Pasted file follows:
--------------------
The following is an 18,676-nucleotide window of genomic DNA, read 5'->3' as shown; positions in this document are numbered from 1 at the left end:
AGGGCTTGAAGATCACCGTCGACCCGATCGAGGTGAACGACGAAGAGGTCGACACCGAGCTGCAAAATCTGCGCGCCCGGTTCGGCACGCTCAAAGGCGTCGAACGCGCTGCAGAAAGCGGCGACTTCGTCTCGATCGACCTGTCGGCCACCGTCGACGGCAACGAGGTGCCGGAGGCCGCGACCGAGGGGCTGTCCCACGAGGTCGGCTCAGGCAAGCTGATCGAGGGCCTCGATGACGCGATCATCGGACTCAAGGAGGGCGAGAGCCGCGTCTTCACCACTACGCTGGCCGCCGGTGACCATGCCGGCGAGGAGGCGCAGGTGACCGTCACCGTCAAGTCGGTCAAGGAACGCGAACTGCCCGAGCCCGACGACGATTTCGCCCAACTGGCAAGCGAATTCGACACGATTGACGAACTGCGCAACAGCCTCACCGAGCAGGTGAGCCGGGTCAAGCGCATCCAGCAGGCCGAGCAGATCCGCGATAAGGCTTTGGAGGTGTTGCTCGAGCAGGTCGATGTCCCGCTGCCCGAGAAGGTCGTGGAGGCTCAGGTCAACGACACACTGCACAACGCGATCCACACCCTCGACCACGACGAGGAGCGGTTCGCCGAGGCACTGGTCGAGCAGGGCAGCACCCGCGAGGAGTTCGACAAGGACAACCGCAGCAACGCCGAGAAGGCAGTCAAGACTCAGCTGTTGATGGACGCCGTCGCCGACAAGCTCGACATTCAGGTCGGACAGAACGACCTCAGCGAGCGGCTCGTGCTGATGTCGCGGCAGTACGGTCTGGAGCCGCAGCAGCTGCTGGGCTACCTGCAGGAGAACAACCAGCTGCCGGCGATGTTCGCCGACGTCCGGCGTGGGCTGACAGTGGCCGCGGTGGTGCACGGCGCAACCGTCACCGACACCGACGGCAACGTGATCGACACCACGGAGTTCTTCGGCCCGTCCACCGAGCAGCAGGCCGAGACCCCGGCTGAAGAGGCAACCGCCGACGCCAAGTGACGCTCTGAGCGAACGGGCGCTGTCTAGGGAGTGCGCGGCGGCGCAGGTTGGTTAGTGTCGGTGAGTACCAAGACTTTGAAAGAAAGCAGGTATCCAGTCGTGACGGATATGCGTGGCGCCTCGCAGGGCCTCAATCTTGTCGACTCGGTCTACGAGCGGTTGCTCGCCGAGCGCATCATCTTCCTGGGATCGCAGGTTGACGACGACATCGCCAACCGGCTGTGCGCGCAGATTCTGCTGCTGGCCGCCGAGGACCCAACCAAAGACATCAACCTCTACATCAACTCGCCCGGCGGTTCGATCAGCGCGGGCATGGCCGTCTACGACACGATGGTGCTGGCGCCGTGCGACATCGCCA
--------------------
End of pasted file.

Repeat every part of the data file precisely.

The following is an 18,676-nucleotide window of genomic DNA, read 5'->3' as shown; positions in this document are numbered from 1 at the left end:
AGGGCTTGAAGATCACCGTCGACCCGATCGAGGTGAACGACGAAGAGGTCGACACCGAGCTGCAAAATCTGCGCGCCCGGTTCGGCACGCTCAAAGGCGTCGAACGCGCTGCAGAAAGCGGCGACTTCGTCTCGATCGACCTGTCGGCCACCGTCGACGGCAACGAGGTGCCGGAGGCCGCGACCGAGGGGCTGTCCCACGAGGTCGGCTCAGGCAAGCTGATCGAGGGCCTCGATGACGCGATCATCGGACTCAAGGAGGGCGAGAGCCGCGTCTTCACCACTACGCTGGCCGCCGGTGACCATGCCGGCGAGGAGGCGCAGGTGACCGTCACCGTCAAGTCGGTCAAGGAACGCGAACTGCCCGAGCCCGACGACGATTTCGCCCAACTGGCAAGCGAATTCGACACGATTGACGAACTGCGCAACAGCCTCACCGAGCAGGTGAGCCGGGTCAAGCGCATCCAGCAGGCCGAGCAGATCCGCGATAAGGCTTTGGAGGTGTTGCTCGAGCAGGTCGATGTCCCGCTGCCCGAGAAGGTCGTGGAGGCTCAGGTCAACGACACACTGCACAACGCGATCCACACCCTCGACCACGACGAGGAGCGGTTCGCCGAGGCACTGGTCGAGCAGGGCAGCACCCGCGAGGAGTTCGACAAGGACAACCGCAGCAACGCCGAGAAGGCAGTCAAGACTCAGCTGTTGATGGACGCCGTCGCCGACAAGCTCGACATTCAGGTCGGACAGAACGACCTCAGCGAGCGGCTCGTGCTGATGTCGCGGCAGTACGGTCTGGAGCCGCAGCAGCTGCTGGGCTACCTGCAGGAGAACAACCAGCTGCCGGCGATGTTCGCCGACGTCCGGCGTGGGCTGACAGTGGCCGCGGTGGTGCACGGCGCAACCGTCACCGACACCGACGGCAACGTGATCGACACCACGGAGTTCTTCGGCCCGTCCACCGAGCAGCAGGCCGAGACCCCGGCTGAAGAGGCAACCGCCGACGCCAAGTGACGCTCTGAGCGAACGGGCGCTGTCTAGGGAGTGCGCGGCGGCGCAGGTTGGTTAGTGTCGGTGAGTACCAAGACTTTGAAAGAAAGCAGGTATCCAGTCGTGACGGATATGCGTGGCGCCTCGCAGGGCCTCAATCTTGTCGACTCGGTCTACGAGCGGTTGCTCGCCGAGCGCATCATCTTCCTGGGATCGCAGGTTGACGACGACATCGCCAACCGGCTGTGCGCGCAGATTCTGCTGCTGGCCGCCGAGGACCCAACCAAAGACATCAACCTCTACATCAACTCGCCCGGCGGTTCGATCAGCGCGGGCATGGCCGTCTACGACACGATGGTGCTGGCGCCGTGCGACATCGCCA